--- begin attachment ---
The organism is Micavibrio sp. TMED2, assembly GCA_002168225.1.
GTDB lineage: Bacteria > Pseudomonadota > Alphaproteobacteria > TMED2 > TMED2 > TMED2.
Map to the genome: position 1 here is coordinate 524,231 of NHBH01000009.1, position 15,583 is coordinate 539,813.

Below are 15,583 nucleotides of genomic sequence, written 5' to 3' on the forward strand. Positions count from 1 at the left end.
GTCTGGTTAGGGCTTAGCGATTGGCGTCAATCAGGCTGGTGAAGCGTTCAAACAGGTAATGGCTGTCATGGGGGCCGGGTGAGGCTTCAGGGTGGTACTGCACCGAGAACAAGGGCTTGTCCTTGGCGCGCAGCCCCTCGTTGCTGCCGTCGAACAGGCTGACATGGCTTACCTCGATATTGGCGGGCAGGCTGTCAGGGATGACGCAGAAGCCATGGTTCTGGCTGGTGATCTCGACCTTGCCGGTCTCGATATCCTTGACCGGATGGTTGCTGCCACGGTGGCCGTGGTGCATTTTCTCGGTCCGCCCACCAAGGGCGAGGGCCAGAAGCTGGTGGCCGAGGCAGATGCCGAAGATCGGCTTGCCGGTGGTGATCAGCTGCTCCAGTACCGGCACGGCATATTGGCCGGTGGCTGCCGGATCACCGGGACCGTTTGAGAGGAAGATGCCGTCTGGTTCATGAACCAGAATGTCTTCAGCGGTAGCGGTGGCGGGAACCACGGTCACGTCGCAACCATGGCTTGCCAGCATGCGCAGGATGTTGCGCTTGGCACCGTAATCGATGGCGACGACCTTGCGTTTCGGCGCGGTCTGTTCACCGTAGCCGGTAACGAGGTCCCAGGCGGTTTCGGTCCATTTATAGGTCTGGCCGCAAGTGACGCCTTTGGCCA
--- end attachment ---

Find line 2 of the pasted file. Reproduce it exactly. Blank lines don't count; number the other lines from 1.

GTDB lineage: Bacteria > Pseudomonadota > Alphaproteobacteria > TMED2 > TMED2 > TMED2.